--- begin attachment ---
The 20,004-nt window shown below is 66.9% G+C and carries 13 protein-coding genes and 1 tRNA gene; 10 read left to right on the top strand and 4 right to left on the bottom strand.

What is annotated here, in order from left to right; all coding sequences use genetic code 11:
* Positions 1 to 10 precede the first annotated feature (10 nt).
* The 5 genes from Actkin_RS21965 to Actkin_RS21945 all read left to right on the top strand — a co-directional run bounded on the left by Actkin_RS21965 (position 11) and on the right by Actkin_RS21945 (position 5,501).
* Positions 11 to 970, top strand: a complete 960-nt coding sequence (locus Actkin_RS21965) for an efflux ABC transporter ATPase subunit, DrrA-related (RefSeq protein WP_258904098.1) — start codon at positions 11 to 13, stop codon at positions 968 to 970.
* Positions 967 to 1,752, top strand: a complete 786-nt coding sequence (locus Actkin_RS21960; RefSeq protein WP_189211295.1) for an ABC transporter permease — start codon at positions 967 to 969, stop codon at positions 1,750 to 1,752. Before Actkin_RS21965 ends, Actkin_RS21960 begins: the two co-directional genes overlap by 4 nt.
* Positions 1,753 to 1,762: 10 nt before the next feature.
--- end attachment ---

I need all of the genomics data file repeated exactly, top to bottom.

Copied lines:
The 20,004-nt window shown below is 66.9% G+C and carries 13 protein-coding genes and 1 tRNA gene; 10 read left to right on the top strand and 4 right to left on the bottom strand.

What is annotated here, in order from left to right; all coding sequences use genetic code 11:
* Positions 1 to 10 precede the first annotated feature (10 nt).
* The 5 genes from Actkin_RS21965 to Actkin_RS21945 all read left to right on the top strand — a co-directional run bounded on the left by Actkin_RS21965 (position 11) and on the right by Actkin_RS21945 (position 5,501).
* Positions 11 to 970, top strand: a complete 960-nt coding sequence (locus Actkin_RS21965) for an efflux ABC transporter ATPase subunit, DrrA-related (RefSeq protein WP_258904098.1) — start codon at positions 11 to 13, stop codon at positions 968 to 970.
* Positions 967 to 1,752, top strand: a complete 786-nt coding sequence (locus Actkin_RS21960; RefSeq protein WP_189211295.1) for an ABC transporter permease — start codon at positions 967 to 969, stop codon at positions 1,750 to 1,752. Before Actkin_RS21965 ends, Actkin_RS21960 begins: the two co-directional genes overlap by 4 nt.
* Positions 1,753 to 1,762: 10 nt before the next feature.